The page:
Over the past 300 million years, plants have had to put up a fight against everything from dinosaurs to hungry caterpillars. But their startling array of defence mechanisms – including poisonous chemicals and cunning ways of communicating with allies – tell us they’re not as helpless as they look.
In this series of five lectures, Professor Sue Hartley explores the fight between plants and their predators, revealing the tricks plants hold up their sleeves, and how much of our daily lives – from our food to our drugs – is a by-product of this great war.
Sue explains the way plants have evolved to defend themselves, and how herbivores have evolved to overcome this in return. We also see how modern agricultural methods are allowing us to manipulate plants to suit our own needs, and how the changes in our climate may ultimately determine whether it is plants or animals that win the war.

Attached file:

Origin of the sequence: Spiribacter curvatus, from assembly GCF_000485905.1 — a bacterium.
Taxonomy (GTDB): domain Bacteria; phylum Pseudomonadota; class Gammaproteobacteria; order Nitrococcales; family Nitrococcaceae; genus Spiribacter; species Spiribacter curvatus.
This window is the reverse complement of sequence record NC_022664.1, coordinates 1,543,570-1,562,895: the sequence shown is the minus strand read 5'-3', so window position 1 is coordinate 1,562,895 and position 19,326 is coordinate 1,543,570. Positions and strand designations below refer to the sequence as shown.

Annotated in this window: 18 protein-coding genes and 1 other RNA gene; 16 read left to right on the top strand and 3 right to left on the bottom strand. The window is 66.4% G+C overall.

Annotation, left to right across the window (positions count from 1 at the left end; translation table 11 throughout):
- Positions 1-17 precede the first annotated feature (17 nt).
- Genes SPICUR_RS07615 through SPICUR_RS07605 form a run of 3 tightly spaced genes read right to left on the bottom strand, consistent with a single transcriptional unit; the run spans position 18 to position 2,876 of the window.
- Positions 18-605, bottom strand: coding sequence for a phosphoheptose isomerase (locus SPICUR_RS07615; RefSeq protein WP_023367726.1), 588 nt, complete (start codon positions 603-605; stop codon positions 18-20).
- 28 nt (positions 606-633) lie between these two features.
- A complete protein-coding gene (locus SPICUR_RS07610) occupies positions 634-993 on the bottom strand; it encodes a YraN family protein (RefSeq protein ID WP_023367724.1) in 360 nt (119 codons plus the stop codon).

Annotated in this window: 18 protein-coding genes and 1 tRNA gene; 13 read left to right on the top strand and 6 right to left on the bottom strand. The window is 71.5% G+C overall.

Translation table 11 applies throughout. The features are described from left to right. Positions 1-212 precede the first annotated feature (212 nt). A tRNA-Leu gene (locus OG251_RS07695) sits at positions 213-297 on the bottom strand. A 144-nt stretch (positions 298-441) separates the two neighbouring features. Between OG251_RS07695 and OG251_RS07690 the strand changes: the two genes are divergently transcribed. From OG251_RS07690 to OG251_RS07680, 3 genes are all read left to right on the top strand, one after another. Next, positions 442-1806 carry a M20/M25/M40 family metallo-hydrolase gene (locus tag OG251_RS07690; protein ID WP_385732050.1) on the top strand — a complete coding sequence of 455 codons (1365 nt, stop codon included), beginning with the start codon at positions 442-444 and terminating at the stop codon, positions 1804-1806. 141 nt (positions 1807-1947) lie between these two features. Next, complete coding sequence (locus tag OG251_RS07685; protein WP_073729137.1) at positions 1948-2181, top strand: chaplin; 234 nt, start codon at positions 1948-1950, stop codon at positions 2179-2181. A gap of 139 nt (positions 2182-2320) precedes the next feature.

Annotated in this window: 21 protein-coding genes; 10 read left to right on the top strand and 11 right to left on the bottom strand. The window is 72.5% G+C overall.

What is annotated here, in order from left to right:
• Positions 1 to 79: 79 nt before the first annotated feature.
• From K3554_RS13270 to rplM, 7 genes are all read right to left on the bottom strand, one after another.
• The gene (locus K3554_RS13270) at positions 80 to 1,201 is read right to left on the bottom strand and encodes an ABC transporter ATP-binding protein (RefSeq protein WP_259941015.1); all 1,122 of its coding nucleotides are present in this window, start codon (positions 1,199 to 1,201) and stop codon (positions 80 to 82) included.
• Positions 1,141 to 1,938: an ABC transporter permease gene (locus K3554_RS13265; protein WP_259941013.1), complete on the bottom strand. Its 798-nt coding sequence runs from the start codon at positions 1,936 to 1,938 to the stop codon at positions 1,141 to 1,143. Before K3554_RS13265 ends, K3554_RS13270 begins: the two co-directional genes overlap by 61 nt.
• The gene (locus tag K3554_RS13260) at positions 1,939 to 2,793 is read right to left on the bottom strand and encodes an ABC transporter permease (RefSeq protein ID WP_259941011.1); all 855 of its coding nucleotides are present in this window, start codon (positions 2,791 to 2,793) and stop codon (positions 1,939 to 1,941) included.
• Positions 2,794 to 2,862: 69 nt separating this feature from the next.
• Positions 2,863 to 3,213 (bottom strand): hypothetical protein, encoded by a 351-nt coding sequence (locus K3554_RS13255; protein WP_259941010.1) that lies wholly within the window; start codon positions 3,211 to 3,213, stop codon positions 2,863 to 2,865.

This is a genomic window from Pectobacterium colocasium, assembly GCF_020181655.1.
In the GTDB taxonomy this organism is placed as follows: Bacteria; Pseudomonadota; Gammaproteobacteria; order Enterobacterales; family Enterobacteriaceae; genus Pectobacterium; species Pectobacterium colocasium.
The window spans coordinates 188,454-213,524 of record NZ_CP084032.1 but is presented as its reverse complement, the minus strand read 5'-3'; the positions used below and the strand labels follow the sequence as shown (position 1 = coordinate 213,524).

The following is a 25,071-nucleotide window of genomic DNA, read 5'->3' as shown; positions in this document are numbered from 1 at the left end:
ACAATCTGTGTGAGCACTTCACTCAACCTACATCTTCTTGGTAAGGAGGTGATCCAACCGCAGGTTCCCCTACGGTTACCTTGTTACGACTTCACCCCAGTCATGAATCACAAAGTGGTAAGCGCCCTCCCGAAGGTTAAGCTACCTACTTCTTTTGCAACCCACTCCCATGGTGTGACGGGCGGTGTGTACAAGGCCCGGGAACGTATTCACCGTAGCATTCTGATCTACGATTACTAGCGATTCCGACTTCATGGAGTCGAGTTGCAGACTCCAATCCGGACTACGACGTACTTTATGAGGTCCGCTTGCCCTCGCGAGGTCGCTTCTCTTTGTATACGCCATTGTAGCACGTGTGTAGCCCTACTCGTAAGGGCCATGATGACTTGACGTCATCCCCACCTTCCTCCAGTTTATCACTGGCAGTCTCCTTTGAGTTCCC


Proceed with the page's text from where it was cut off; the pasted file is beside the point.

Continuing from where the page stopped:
Just like humans and other animals, plants need to communicate, particularly when they are under threat. But although these chemical defence mechanisms might save them from being eaten, it uses up vital energy that could otherwise be used for growth.